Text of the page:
Barack Obama met his President’s Day deadline for getting a stimulus bill to his desk. As soon as it was passed, the administration started backpedaling on how stimulating it will actually be. Instead of January’s projection of 4 million jobs and unemployment peaking in the third quarter of 2009, White House officials are now on the talk shows saying that it will take years for its positive effects to show up. That is kind of late for admitting that their critics’ observations about the bill were right. Maybe they’ll do better next time, and if they keep on schedule we’ll soon find out, as congressional action on setting a new energy policy should occur next month. Let us hope that March’s action is more energizing than February’s was stimulating.
Read the full article here
As published on weeklystandard.com on February 23, 2009:
Lack of a plan is only one of the problems with President Obama’s economic strategy.
Elections have consequences. That is what democracy is about after all. Barack Obama is correct when he states that his victory last November gives him the right, or more specifically the power, to have things his way when it comes to handling the nation’s economic challenges.
The country, moreover, could use some decisive economic action. The financial system is a mess, unemployment is rising and will keep increasing. The government will likely run a deficit of 10 percent or more of GDP both this year and next–roughly twice the share of the Reagan deficits and roughly three times the size of President Bush’s deficits. To fight the credit contraction, our central bank is expanding its balance sheet at a pace that might lead a visitor from another planet to confuse the United States with Argentina.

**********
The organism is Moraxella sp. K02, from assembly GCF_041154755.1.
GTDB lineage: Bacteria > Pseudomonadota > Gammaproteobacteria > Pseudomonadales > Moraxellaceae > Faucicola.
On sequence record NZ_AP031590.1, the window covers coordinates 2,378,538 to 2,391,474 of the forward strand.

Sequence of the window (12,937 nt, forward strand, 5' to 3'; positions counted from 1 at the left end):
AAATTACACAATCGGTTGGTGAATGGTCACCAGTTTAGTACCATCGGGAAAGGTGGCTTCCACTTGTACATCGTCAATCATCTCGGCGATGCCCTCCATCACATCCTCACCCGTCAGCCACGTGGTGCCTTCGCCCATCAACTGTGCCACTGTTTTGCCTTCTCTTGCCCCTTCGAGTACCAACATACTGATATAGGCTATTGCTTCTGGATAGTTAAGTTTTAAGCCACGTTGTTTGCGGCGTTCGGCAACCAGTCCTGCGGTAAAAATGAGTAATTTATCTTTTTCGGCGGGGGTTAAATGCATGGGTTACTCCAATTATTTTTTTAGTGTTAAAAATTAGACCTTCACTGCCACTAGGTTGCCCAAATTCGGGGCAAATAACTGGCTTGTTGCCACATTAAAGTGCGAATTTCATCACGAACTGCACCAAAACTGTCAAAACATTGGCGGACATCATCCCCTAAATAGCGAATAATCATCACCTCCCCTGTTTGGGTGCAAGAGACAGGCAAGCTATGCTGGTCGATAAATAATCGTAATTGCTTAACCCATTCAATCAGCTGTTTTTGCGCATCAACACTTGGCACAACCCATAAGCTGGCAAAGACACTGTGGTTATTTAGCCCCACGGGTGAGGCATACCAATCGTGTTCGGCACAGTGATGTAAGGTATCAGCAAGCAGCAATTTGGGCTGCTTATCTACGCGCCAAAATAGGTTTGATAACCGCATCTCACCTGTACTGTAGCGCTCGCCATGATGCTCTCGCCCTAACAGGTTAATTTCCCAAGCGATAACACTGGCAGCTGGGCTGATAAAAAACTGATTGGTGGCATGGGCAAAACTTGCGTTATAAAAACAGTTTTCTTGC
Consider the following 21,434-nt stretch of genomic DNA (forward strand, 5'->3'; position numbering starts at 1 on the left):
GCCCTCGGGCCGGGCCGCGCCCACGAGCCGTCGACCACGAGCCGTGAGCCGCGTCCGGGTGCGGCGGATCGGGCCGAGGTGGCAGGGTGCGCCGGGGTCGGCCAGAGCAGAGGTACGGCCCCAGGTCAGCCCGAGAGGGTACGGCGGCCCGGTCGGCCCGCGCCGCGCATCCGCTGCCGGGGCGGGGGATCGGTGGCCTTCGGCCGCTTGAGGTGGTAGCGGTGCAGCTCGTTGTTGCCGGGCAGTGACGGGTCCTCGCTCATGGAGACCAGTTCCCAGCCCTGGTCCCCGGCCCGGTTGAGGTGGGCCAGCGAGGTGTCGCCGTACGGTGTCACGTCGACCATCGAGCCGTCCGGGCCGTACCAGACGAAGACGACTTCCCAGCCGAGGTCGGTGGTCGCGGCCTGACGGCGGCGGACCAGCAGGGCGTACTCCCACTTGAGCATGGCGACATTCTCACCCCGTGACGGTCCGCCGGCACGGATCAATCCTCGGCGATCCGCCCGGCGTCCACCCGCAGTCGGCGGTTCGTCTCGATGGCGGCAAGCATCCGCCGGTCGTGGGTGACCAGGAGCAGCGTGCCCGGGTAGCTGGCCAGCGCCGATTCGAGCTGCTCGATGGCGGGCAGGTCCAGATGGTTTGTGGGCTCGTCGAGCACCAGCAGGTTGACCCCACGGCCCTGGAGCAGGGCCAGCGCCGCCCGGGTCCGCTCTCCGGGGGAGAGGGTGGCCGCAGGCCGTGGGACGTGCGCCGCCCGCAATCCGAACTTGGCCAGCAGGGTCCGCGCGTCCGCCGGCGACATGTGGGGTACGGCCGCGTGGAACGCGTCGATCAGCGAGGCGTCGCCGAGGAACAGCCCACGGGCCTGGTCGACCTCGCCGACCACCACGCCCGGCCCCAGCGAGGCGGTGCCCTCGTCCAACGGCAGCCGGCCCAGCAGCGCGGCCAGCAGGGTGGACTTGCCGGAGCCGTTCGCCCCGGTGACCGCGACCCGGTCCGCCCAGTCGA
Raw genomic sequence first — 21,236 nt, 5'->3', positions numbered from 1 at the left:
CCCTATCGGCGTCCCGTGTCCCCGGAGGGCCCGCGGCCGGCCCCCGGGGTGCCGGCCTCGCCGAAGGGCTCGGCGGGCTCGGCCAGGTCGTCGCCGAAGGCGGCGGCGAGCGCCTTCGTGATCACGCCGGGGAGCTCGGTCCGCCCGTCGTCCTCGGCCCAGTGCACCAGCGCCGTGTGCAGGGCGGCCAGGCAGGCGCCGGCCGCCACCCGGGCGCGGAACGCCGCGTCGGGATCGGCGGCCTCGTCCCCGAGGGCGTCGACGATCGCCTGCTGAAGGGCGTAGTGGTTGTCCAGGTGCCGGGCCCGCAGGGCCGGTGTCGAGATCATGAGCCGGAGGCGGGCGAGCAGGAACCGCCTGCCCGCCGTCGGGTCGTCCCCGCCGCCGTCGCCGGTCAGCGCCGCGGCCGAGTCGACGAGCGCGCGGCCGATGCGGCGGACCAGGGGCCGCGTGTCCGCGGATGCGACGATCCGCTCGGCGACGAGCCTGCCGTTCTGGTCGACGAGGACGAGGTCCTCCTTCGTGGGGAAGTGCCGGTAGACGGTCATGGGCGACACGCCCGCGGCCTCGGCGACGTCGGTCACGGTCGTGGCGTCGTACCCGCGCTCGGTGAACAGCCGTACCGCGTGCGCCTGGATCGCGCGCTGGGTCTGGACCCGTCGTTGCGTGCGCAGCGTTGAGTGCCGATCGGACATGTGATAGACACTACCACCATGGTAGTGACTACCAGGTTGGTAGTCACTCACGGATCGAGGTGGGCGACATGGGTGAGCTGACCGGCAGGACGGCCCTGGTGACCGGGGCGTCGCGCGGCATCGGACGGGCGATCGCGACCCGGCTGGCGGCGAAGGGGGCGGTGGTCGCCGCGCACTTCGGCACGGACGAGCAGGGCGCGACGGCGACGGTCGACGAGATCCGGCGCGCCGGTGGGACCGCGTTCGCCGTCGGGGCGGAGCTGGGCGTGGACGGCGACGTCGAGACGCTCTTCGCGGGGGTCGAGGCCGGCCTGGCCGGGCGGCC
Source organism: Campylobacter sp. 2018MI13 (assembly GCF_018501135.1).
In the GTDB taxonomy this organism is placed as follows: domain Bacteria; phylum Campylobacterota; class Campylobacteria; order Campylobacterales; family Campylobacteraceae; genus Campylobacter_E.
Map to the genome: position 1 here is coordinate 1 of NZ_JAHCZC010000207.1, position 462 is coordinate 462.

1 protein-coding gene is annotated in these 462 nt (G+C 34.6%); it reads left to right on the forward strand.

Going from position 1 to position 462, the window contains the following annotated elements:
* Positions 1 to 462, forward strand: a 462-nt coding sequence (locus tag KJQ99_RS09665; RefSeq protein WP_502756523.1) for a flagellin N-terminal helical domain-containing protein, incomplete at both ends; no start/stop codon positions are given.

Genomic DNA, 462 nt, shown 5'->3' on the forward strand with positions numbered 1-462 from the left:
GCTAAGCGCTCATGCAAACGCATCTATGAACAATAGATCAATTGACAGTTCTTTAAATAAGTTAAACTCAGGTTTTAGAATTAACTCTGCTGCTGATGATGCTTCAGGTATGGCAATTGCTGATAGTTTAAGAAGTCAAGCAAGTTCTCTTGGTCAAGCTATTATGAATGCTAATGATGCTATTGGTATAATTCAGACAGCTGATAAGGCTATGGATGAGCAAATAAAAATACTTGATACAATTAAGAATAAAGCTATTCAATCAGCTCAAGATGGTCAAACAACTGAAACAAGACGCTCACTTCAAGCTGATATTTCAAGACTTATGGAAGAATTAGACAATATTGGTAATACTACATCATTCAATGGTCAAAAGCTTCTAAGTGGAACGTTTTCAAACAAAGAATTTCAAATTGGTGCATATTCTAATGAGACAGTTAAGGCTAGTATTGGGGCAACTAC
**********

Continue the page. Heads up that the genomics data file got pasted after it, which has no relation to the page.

This makes it all the more frustrating that less than a month into his presidency, Obama has made a complete hash of economic policy, utterly squandering his mandate in a series of missteps that suggest he has not made the transition from campaigning to governing. This, even as Obama never stops reminding us in his constant televised appearances that the economy is slipping fast and time is of the essence.
Read the full article here
As published on WSJ.com on January 29, 2009:
For a similar amount of money, we could give workers $1,500.
Congress and the Obama administration seem near to deciding the details of an economic stimulus package. Unlike the efforts of President Ronald Reagan and President George W. Bush, who also inherited declining stock markets and shrinking economies, this package is heavily weighted toward direct government spending, transfers to state and local governments, and tax changes that have virtually no effect on marginal tax rates.
Today the Reagan tax cuts are widely viewed as successful. Opinions on the longer-term effects of the Bush tax cuts are more diverse, but the short-term effects of the 2001 and 2003 cuts are generally credited as having been well-timed.
And what of the plan being put forward now? As crafted, it is unlikely to produce the desired results. For a similar amount of money, the government could essentially cut the payroll tax in half, taking three points off the rate for both the employer and the employee. This would put $1,500 into the pocket of a typical worker making $50,000, with a similar amount going to his or her employer. It would provide a powerful stimulus to the spending stream, as well as a significant, six percentage point reduction in the tax burden of employment for people making less than $100,000. The effects would be immediate.
Read the full article here